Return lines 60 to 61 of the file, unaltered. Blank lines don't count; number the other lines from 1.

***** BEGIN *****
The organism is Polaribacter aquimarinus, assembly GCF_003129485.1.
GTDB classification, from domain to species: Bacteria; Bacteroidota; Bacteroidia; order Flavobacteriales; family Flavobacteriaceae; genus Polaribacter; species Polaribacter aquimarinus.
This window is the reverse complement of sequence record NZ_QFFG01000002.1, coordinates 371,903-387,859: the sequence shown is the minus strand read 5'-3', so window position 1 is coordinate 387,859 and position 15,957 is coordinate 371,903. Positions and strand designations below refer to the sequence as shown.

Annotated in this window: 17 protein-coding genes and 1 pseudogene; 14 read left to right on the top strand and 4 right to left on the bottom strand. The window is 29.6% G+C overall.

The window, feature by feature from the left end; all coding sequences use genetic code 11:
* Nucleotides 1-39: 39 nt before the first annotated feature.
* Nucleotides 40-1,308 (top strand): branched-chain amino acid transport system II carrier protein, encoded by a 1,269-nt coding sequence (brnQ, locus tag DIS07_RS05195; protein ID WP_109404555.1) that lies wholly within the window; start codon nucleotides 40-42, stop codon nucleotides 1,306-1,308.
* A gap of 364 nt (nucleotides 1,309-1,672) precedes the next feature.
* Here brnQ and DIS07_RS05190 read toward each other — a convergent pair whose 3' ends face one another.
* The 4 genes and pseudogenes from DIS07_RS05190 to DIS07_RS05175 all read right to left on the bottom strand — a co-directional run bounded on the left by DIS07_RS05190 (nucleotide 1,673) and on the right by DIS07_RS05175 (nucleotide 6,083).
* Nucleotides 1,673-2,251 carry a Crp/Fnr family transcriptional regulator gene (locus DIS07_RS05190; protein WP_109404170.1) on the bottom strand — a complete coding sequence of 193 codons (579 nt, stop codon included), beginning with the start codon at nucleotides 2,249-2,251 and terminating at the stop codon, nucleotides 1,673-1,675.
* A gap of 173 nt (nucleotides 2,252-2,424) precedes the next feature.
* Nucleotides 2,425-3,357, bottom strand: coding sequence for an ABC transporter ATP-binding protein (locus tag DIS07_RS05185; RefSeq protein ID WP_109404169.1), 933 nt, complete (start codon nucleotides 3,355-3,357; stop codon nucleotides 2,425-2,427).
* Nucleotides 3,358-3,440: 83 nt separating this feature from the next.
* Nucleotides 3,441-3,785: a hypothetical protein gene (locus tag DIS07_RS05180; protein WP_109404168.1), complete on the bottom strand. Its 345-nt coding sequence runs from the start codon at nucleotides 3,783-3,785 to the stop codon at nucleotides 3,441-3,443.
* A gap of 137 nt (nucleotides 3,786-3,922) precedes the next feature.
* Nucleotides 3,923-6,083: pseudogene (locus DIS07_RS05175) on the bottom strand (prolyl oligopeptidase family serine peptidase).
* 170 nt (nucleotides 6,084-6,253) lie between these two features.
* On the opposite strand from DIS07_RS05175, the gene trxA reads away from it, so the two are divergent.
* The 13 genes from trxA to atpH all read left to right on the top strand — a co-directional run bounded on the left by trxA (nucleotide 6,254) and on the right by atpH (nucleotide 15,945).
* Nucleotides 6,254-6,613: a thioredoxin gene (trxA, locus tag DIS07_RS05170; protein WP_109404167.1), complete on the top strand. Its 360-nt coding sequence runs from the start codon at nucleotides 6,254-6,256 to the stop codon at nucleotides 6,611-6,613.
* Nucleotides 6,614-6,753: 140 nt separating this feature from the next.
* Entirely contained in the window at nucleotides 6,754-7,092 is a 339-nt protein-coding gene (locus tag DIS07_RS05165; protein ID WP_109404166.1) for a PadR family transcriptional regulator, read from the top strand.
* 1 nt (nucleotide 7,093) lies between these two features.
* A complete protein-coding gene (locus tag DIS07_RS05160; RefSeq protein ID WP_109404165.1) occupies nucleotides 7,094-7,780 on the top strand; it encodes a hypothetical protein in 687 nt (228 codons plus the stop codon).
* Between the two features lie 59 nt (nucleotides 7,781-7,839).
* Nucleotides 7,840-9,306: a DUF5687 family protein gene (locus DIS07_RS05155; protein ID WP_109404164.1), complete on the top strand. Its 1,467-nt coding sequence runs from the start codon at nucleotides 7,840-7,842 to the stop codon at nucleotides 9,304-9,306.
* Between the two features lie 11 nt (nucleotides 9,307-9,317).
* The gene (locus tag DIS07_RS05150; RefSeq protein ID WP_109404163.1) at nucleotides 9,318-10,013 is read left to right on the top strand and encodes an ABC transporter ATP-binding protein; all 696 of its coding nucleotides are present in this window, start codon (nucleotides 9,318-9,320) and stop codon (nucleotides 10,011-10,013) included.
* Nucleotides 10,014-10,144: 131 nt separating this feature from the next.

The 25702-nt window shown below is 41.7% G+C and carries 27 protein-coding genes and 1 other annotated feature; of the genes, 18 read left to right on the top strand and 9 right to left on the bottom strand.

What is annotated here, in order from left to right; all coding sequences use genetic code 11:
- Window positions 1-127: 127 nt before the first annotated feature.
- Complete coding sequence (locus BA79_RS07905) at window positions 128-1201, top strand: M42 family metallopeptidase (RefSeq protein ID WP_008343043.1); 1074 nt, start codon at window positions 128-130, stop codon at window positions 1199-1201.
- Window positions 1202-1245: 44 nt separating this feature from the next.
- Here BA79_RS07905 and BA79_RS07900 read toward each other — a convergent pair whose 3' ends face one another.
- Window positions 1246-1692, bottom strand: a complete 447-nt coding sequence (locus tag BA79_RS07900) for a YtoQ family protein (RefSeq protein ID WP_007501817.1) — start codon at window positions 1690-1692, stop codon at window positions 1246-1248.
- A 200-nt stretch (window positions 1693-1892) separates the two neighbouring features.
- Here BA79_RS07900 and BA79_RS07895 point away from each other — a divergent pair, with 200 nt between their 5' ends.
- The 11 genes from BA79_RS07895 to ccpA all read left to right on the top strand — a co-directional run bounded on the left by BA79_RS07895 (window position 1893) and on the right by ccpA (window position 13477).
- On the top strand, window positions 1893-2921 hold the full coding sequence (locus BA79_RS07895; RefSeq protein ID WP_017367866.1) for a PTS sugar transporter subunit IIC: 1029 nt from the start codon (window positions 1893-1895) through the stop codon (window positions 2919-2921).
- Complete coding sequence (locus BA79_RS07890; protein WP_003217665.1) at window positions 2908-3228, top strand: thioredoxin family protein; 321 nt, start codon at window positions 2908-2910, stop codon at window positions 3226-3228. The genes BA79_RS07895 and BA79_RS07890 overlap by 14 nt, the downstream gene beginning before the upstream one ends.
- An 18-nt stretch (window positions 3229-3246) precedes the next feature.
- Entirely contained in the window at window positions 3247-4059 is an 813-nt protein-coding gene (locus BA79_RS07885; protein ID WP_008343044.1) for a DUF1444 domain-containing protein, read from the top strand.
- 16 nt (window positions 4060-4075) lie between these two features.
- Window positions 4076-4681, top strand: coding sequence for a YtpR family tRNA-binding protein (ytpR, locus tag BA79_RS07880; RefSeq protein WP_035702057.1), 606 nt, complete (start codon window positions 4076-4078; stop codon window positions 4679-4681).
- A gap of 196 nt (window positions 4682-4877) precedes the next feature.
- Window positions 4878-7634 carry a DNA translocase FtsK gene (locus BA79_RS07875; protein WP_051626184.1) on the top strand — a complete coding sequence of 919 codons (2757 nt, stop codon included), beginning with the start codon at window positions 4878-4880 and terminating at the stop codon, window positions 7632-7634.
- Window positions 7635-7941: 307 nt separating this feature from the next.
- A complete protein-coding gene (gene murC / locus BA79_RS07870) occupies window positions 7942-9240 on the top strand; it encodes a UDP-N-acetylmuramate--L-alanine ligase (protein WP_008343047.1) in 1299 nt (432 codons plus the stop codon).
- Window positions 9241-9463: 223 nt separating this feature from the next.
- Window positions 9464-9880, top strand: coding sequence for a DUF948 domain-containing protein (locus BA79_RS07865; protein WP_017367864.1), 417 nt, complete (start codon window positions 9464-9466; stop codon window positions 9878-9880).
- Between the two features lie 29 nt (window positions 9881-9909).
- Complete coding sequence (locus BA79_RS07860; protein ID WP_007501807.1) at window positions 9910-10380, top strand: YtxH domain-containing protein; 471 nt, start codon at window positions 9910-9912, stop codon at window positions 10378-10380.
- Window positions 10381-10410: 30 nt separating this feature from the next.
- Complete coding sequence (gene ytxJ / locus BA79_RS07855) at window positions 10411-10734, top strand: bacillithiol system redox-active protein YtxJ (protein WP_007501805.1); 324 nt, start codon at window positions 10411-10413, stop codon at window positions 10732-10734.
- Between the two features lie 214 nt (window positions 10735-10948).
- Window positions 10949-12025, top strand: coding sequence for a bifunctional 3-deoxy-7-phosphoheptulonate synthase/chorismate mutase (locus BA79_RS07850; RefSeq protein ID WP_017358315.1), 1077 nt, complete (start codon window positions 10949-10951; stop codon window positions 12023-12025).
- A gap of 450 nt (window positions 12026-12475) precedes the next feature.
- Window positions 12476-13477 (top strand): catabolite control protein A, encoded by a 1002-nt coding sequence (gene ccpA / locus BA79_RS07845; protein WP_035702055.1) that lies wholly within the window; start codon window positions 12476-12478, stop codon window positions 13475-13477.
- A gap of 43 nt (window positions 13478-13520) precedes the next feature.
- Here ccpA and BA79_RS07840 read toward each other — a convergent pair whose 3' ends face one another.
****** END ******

- Window positions 12476-13477 (top strand): catabolite control protein A, encoded by a 1002-nt coding sequence (gene ccpA / locus BA79_RS07845; protein WP_035702055.1) that lies wholly within the window; start codon window positions 12476-12478, stop codon window positions 13475-13477.
- A gap of 43 nt (window positions 13478-13520) precedes the next feature.